At the beginning of the 20th century women were still not allowed to paint anywhere apart from their family homes, their male contemporaries were portraying a far wider repertoire of subject matter, from nudes in brothels to plein air landscapes, needlework and sewing however were very much the realm of women’s expected pass times. Emancipation meant not only did it become possible to see the inner workings of a woman’s mind through her art in a gallery space, women were starting to lean in to take the double prize- to be mothers and get onto career ladders (minus cross stitch, as time became scarce). Today we see a slow shift from aspiring 9-5 corporate jobs to women choosing work which allows them more flexibility and meaning. Sewing, weaving, embroidery are the ‘new’ creative empowering tools which no longer define a woman’s boundaries, but quite on the contrary open up new communities and with them opportunities that enable change and unity. Today we talk to Raven Stralow, an NYC therapist who runs a Lavender farm and a sewing blog by the name of Paloma Projects.
Tell us a bit about yourself and why you sew.
I am a psychotherapist and life coach in NYC. I also own and operate a small Lavender Farm. Sewing is my self care. It’s how I relax, disconnect, and unwind after a long day.
My home is my farm. I get to live a life where I have a lovely office in Manhattan, and the rest of my time I get to spend on a farm, tending to my lavender, and in my studio sewing and creating things.
Can you talk us through a failure or a setback in your business that you learned from or an experience that helped improve your business.
Running a farm is hard! Bad rains and bad weather can delay plans for up to years. When we bought our farm we had a timeline for when and how things would get done. The learning curve is so steep whenever you are doing things for the first time. Having consistent, weekly meetings is key to staying on the same page and adjusting plans accordingly. Otherwise you risk miscommunication and that can cost your time, effort and money.
Name a book that you’ve recently read which inspired you and why?
Janet Mocks ‘Redefining Realness’ was amazing. She is such an inspiring person. My husband and I went to see her read from this book when we first met. It took me years to buy it though.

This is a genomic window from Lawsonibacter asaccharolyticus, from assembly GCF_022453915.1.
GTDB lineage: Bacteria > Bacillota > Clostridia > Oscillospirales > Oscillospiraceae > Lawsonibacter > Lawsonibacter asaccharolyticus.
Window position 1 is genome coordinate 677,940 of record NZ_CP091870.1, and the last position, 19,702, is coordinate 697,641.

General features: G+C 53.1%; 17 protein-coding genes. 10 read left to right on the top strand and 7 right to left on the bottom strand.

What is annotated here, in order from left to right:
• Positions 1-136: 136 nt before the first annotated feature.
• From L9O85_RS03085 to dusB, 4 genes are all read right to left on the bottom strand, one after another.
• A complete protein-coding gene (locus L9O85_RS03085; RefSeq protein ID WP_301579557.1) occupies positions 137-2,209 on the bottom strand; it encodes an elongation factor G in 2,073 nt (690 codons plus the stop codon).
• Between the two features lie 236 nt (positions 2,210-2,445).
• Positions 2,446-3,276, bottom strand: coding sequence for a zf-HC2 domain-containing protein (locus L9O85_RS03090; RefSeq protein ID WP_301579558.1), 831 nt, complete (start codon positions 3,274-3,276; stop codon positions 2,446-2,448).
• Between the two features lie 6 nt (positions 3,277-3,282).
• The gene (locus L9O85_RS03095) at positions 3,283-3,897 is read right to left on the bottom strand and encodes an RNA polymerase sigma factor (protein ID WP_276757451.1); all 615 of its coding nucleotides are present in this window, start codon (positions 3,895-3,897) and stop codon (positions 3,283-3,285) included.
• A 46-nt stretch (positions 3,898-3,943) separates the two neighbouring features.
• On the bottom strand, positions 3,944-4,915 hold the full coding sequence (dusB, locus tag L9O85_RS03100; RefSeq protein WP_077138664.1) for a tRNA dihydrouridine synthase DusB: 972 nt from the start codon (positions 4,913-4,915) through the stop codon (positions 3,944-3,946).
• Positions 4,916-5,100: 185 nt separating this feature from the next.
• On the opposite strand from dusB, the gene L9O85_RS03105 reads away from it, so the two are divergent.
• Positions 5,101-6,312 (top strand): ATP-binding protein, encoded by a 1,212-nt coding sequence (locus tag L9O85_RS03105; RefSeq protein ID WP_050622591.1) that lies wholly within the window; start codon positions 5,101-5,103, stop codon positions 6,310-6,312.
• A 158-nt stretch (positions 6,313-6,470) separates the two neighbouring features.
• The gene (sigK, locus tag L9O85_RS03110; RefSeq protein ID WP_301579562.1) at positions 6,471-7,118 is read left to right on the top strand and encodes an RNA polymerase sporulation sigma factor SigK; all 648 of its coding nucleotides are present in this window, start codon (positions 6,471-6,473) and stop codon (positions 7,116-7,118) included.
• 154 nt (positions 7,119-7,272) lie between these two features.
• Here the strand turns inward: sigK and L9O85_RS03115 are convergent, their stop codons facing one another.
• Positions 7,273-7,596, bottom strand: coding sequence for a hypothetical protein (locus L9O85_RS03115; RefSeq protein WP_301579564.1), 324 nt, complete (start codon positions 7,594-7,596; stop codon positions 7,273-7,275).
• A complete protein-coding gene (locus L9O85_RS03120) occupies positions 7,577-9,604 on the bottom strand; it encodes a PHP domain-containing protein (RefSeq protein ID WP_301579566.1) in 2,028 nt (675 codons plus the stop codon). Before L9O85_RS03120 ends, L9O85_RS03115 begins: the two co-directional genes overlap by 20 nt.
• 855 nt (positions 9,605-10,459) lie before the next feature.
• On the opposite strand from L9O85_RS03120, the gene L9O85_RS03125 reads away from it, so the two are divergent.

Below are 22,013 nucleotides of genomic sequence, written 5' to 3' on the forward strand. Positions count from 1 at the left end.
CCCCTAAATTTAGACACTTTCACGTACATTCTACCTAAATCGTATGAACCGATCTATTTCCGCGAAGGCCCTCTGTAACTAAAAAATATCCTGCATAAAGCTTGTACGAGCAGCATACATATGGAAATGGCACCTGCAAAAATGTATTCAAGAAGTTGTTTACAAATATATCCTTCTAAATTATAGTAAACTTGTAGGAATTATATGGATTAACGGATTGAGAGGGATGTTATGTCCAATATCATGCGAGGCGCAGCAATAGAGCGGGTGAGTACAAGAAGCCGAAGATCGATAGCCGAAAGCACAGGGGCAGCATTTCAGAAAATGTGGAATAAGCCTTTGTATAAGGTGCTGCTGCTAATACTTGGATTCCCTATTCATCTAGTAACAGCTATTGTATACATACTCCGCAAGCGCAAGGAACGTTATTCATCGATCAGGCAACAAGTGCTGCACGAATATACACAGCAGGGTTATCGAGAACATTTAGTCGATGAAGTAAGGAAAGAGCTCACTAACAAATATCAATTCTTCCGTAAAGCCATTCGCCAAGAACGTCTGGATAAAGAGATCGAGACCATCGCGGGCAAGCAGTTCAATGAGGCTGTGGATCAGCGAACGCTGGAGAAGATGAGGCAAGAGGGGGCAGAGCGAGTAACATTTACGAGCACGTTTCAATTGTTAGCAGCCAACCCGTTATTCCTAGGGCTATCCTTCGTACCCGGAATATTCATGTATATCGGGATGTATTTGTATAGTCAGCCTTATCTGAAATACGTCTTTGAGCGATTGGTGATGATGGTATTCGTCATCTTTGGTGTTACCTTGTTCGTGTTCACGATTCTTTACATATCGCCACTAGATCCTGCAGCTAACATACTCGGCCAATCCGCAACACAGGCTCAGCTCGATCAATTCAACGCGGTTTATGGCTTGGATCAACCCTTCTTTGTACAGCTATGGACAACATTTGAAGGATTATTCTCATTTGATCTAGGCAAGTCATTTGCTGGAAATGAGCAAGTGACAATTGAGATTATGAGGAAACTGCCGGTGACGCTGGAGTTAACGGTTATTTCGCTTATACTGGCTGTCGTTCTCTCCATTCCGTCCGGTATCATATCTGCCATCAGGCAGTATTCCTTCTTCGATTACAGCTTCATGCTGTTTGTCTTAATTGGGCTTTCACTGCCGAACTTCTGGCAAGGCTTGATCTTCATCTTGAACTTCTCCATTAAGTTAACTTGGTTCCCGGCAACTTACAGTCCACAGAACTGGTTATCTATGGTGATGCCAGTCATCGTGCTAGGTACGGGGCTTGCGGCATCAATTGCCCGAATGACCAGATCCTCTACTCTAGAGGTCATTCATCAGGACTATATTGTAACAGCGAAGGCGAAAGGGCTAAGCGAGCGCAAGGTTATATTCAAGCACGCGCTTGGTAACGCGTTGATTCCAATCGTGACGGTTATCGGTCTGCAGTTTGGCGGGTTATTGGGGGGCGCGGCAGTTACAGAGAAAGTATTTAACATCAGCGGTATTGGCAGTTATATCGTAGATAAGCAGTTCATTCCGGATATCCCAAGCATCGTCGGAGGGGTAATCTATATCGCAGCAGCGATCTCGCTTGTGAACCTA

What was the first thing you ever remember making on your own? Tell us about this memory.
Both my grandmothers were seamstresses. I learned from sight and made my first item at 5 years old. With the needle and thread, and some scraps, I made my barbie a dress. I remember sticking my fingers a few times too.
How important is social media to your business?
As a therapist social media has been somewhat helpful. I have an ongoing advice column that I write. Wellness is huge on Instagram. Personally, social media has been really great in terms of helping me connect with other makers and helping me connect with wonderful companies such as this one.
What does success mean to you?
Success is something that I continuously strive to redefine for myself. When I started doing Social Work I had a very set and very idealistic idea of what success meant. In order to keep my sanity I continue to do good work I had to realize that people make changes at their own pace, and on their own time, and sometimes they never make those changes. When I’m having a bad week or a bad day sometimes getting out of bed feels like the success. For me, flexibility around the concept of success has been key to helping me feel successful.
What have you chose to make out of FS linen and why?
I chose to make a Zadie Jumpsuit by Paper Theory using FS Agave Mid Weight Linen fabric. This fabric was absolutely amazing and I wanted to make sure that I made something that I would absolutely wear all of the time. Unfortunately sometimes we make patterns that are popular but not necessarily practical; they don’t always fit into our regular lives. This pattern was getting a lot of buzz and people seemed to really love it. I saw women of all shapes and sizes wearing it and I got excited. What’s crazy is that at first I really didn’t like the pattern, it was only until I wore it a couple of times I realized I was absolutely in love and I’m so happy that I was able to use the super soft linen, as its definitely an every day wear.